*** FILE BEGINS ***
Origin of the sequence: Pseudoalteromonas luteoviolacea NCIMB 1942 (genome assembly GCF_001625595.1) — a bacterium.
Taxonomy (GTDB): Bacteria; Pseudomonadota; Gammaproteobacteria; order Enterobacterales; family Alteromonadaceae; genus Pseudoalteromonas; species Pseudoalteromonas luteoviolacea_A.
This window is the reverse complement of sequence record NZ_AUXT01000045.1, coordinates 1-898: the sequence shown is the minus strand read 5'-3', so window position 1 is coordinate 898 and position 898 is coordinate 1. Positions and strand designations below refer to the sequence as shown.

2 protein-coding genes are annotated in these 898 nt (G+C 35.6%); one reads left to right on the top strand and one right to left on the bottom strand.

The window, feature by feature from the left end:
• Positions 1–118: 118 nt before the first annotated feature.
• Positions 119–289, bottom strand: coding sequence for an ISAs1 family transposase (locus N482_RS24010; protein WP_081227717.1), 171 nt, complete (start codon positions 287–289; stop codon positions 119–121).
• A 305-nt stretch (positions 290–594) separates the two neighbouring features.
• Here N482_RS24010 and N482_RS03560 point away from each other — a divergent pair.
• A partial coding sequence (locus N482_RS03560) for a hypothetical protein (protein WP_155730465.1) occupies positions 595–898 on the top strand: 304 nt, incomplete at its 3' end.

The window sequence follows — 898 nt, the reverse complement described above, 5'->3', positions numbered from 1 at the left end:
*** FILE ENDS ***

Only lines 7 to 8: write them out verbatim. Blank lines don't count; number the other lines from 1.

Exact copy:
• Positions 119–289, bottom strand: coding sequence for an ISAs1 family transposase (locus N482_RS24010; protein WP_081227717.1), 171 nt, complete (start codon positions 287–289; stop codon positions 119–121).
• A 305-nt stretch (positions 290–594) separates the two neighbouring features.